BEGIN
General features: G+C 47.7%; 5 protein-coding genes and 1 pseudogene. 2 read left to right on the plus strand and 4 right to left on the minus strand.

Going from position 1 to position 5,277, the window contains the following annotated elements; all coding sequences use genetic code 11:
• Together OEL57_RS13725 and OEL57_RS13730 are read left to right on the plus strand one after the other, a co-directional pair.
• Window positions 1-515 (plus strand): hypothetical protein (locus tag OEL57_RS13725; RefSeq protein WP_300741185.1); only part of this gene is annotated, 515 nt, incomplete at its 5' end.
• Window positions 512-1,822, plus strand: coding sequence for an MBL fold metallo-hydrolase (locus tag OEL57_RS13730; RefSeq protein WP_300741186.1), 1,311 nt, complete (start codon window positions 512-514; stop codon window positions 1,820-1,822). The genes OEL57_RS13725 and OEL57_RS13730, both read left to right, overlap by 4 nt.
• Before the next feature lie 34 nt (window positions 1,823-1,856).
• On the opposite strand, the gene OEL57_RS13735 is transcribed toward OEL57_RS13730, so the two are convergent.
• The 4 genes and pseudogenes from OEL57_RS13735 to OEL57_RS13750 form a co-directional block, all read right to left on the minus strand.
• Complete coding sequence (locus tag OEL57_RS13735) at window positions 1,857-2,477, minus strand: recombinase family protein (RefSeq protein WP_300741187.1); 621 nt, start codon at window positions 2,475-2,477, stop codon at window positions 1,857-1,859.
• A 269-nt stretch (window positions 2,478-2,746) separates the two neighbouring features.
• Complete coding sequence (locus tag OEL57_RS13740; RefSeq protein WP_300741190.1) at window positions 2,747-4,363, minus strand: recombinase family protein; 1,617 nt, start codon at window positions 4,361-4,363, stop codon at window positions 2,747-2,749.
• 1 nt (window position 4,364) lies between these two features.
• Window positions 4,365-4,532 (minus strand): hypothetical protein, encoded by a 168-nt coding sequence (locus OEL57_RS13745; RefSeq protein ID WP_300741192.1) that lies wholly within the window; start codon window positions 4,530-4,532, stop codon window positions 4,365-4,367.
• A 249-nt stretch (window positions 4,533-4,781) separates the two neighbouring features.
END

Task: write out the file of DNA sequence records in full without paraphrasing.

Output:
General features: G+C 47.7%; 5 protein-coding genes and 1 pseudogene. 2 read left to right on the plus strand and 4 right to left on the minus strand.

Going from position 1 to position 5,277, the window contains the following annotated elements; all coding sequences use genetic code 11:
• Together OEL57_RS13725 and OEL57_RS13730 are read left to right on the plus strand one after the other, a co-directional pair.
• Window positions 1-515 (plus strand): hypothetical protein (locus tag OEL57_RS13725; RefSeq protein WP_300741185.1); only part of this gene is annotated, 515 nt, incomplete at its 5' end.
• Window positions 512-1,822, plus strand: coding sequence for an MBL fold metallo-hydrolase (locus tag OEL57_RS13730; RefSeq protein WP_300741186.1), 1,311 nt, complete (start codon window positions 512-514; stop codon window positions 1,820-1,822). The genes OEL57_RS13725 and OEL57_RS13730, both read left to right, overlap by 4 nt.
• Before the next feature lie 34 nt (window positions 1,823-1,856).
• On the opposite strand, the gene OEL57_RS13735 is transcribed toward OEL57_RS13730, so the two are convergent.
• The 4 genes and pseudogenes from OEL57_RS13735 to OEL57_RS13750 form a co-directional block, all read right to left on the minus strand.
• Complete coding sequence (locus tag OEL57_RS13735) at window positions 1,857-2,477, minus strand: recombinase family protein (RefSeq protein WP_300741187.1); 621 nt, start codon at window positions 2,475-2,477, stop codon at window positions 1,857-1,859.
• A 269-nt stretch (window positions 2,478-2,746) separates the two neighbouring features.
• Complete coding sequence (locus tag OEL57_RS13740; RefSeq protein WP_300741190.1) at window positions 2,747-4,363, minus strand: recombinase family protein; 1,617 nt, start codon at window positions 4,361-4,363, stop codon at window positions 2,747-2,749.
• 1 nt (window position 4,364) lies between these two features.
• Window positions 4,365-4,532 (minus strand): hypothetical protein, encoded by a 168-nt coding sequence (locus OEL57_RS13745; RefSeq protein ID WP_300741192.1) that lies wholly within the window; start codon window positions 4,530-4,532, stop codon window positions 4,365-4,367.
• A 249-nt stretch (window positions 4,533-4,781) separates the two neighbouring features.